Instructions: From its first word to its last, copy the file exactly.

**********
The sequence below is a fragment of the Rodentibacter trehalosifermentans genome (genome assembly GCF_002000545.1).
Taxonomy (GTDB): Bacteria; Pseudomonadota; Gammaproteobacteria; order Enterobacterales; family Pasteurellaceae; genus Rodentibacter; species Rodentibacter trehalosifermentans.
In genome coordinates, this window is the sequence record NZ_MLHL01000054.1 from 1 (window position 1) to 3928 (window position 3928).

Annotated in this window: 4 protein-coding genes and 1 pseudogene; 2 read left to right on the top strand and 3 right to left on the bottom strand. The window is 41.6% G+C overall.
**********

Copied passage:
The sequence below is a fragment of the Rodentibacter trehalosifermentans genome (genome assembly GCF_002000545.1).
Taxonomy (GTDB): Bacteria; Pseudomonadota; Gammaproteobacteria; order Enterobacterales; family Pasteurellaceae; genus Rodentibacter; species Rodentibacter trehalosifermentans.
In genome coordinates, this window is the sequence record NZ_MLHL01000054.1 from 1 (window position 1) to 3928 (window position 3928).

Annotated in this window: 4 protein-coding genes and 1 pseudogene; 2 read left to right on the top strand and 3 right to left on the bottom strand. The window is 41.6% G+C overall.